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Symbol Of Hope: The refugee athletes hoping to make the Rio Olympics

With its team of Refugee Olympic Athletes set to compete at Rio, the IOC is showing how sport can be a powerful tool for good.

by Kath Hudson | Published in Sports Management 02 May 2016 issue 119
Competing at the Olympics will carry powerful symbolism for refugees
Competing at the Olympics will carry powerful symbolism for refugees

All eyes will be on the penultimate team entering the stadium at the opening ceremony of the Rio Olympic Games. Refugees will be hitting the headlines again, but this time for positive reasons: reflecting the athletes’ verve to continue with their sporting ambitions, despite being made stateless.

In a move which reflects the unifying power of sport, the International Olympic Committee (IOC) is supporting a team of Refugee Olympic Athletes (ROA) in Rio.

The IOC has identified 43 athletes with promise, who are vying for places on the team, to be announced in June. The team is expected to comprise of between five and 10 athletes, all of whom must have official refugee status verified by the United Nations, and who have been nominated by National Olympic Committees for their sporting ability.

Given the athletes don’t have a nation to represent, they will march under the Olympic flag and Olympic anthem. As well as helping talented refugees to fulfil their sporting dreams, the IOC is hoping the ROA will shine a light on the refugee crisis.

Building it up
Pere Miró, director of Olympic Solidarity and NOC Relations, says: “We believe they will send a clear message to the world that the refugee situation exists, and all of us together should do something about it. It is global and it is very important.

“Through the ROA, we can demonstrate that sport has values, which these days are sometimes put in doubt for various reasons. By bringing these athletes back to the Games, back to sport, back to life, and by bringing sport to the refugee camps to improve the quality of life, we can believe we are going back to our roots and demonstrating that sport can serve society.”

Having faced terror and life threatening circumstances, we might assume that having Olympic athletes to represent them might not be top of the list for refugees. But global campaigning network, Care 2, says it will give them a sense of belonging: “For refugees seeking normality and a place in the world, validation at the Olympics carries powerful symbolism. Moreover, it sends a message to a global community that has not always welcomed refugees: they, too, are human, with the same dreams and potential as everyone else.”

The move has also been welcomed by Toby Green who runs a refugee football team in Swindon: “The fact the team will walk in the opening ceremony will put the refugee crisis into the media – but this time in a positive light: showing the public that refugees are often intelligent, athletic and hard working.”

ROA Olympic Hopefuls

Behind every refugee athlete is someone who has suffered but overcome huge adversity through sport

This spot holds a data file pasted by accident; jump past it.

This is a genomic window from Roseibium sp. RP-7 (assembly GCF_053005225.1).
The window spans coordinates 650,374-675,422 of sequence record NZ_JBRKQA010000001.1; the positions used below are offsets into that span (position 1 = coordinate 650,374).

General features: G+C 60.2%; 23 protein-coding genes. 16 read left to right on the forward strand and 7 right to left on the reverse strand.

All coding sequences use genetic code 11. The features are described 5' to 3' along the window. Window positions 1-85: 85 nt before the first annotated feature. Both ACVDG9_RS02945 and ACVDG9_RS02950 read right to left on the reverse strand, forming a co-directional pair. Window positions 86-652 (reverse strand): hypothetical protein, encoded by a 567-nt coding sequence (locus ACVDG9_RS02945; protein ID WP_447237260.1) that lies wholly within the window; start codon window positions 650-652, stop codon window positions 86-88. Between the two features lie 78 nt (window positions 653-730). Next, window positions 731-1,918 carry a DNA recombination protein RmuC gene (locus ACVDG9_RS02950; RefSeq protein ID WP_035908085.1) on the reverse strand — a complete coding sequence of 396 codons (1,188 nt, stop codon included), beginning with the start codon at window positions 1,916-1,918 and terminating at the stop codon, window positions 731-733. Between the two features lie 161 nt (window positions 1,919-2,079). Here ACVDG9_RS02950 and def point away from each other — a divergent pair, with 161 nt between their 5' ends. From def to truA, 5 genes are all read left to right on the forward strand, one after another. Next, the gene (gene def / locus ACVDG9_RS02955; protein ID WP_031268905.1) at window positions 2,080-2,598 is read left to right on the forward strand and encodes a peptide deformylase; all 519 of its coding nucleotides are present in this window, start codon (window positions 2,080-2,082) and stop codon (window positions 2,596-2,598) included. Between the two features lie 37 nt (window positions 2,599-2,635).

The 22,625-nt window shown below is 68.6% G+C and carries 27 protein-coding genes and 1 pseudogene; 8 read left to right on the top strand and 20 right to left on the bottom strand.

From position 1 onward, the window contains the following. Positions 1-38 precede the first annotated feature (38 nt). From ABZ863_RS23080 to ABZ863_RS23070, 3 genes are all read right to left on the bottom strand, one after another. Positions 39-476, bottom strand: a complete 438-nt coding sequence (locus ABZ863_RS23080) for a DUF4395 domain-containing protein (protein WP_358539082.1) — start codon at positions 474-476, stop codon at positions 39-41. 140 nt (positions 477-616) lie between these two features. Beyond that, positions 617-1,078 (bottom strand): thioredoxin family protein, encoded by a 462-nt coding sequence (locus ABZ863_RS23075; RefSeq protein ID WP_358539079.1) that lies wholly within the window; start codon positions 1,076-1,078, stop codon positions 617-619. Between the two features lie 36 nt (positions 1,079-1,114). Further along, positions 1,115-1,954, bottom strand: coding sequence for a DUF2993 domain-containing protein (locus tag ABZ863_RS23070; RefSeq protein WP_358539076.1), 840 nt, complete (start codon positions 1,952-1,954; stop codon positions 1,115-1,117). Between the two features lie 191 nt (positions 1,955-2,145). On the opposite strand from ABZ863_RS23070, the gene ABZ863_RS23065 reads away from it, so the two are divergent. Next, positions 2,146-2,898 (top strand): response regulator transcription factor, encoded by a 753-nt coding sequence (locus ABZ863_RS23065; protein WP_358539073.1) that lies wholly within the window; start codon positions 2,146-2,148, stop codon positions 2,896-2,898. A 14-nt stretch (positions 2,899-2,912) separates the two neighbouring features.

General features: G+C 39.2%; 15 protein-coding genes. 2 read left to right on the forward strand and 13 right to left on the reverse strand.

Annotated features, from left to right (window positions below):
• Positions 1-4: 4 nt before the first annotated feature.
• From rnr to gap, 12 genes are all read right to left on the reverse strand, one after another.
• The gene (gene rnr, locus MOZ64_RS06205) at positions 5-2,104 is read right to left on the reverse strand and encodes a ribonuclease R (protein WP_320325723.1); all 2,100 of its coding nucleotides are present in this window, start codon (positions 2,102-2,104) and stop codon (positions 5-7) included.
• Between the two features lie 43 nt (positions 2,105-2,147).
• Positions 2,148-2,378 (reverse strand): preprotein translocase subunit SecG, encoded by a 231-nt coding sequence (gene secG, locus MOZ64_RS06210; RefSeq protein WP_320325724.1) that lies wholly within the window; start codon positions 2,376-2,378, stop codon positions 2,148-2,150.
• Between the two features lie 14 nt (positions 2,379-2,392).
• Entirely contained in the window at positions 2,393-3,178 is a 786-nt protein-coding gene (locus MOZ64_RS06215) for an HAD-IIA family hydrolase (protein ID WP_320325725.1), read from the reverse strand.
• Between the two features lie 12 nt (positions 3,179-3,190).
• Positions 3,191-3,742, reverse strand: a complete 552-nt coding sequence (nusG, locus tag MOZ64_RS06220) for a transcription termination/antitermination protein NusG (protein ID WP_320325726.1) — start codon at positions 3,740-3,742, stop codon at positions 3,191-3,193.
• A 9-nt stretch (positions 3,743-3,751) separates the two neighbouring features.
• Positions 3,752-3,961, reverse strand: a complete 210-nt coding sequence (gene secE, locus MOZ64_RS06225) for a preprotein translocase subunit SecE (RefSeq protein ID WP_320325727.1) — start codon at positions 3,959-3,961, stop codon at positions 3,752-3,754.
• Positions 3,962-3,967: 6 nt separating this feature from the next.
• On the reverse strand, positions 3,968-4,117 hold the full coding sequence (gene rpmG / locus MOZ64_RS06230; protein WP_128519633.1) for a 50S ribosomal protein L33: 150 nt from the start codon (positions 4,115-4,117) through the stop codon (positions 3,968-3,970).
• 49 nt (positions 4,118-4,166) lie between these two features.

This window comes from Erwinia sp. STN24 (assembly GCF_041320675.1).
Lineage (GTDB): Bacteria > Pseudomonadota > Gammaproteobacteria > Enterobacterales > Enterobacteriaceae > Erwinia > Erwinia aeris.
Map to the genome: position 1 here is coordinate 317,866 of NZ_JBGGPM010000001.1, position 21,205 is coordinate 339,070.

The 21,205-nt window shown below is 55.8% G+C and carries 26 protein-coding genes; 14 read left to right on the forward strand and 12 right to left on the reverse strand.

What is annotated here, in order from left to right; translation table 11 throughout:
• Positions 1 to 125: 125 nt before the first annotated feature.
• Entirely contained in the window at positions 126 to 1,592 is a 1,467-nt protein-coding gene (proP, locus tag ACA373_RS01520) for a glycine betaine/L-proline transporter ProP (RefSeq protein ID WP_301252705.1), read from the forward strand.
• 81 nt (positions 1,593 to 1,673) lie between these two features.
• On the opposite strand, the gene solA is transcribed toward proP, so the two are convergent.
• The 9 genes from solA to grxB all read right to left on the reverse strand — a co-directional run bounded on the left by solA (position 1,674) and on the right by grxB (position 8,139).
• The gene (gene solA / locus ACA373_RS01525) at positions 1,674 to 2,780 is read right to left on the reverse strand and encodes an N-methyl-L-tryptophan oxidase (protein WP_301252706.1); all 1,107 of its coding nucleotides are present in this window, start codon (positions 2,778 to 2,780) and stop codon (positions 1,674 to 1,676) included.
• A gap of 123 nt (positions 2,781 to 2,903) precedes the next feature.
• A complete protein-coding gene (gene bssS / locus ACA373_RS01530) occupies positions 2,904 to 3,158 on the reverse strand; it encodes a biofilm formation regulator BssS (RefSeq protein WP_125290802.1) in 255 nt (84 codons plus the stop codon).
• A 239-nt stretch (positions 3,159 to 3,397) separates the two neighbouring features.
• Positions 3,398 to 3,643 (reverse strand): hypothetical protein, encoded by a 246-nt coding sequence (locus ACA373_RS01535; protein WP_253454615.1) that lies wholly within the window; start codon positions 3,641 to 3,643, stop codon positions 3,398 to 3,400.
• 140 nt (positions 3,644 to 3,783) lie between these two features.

Syrian-born swimmer, Yusra Mardini, represented her homeland at the short course World Championships in Turkey in 2012. Mardini says the war made training difficult, and sometimes there were bombs in the swimming pool. Last August she fled Syria, boarding a small boat headed for Greece. When the vessel started taking on water, she swam the final 3.5 miles in open water. Having made her way to a refugee centre in Germany, she was introduced to the Wasserfreunde Spandau 04 swimming club, which has led to her gaining a grant from the Olympic Solidarity Fund and to be shortlisted for the ROA.

“I want to inspire everyone,” she says. “When you have a problem in your life, it doesn’t mean you have to sit around and cry like a baby. The problem was the reason I am here, and why I am stronger and want to reach my goals.”

Athletes with refugee status making an appearance at Rio will also include Iranian-born Taekwondo player Raheleh Asemani – who currently works as a post woman in Belgium. She’s being supported by the Olympic Solidarity fund and qualified for the Olympics via a tournament in Istanbul, where she competed under the flag of the international governing body World Taekwondo Federation (WTF).

Others yet to confirm their sport include Misenga Popole and Yolande Mabika, two judokas who escaped the war in Democratic Republic of Congo three years ago and sought asylum in Brazil during the 2013 World Judo Championships in Rio. They escaped coaches who locked them up when they lost and sometimes failed to feed them for days.

Both have tragic back stories and still have difficult lives, but say judo has helped them forget the horror of war and the sadness of leaving families and loved ones behind.

"When you have a problem in your life, it doesn’t mean you have to sit around and cry like a baby. The problem is the reason I’m here and why I’m stronger and want to reach my goals" - Yusra Mardini, swimmer and Syrian refugee

Syrian swimmer, Yusra Mardini, swam part of the way to Greece and is now living in Germany
Syrian swimmer, Yusra Mardini, swam part of the way to Greece and is now living in Germany
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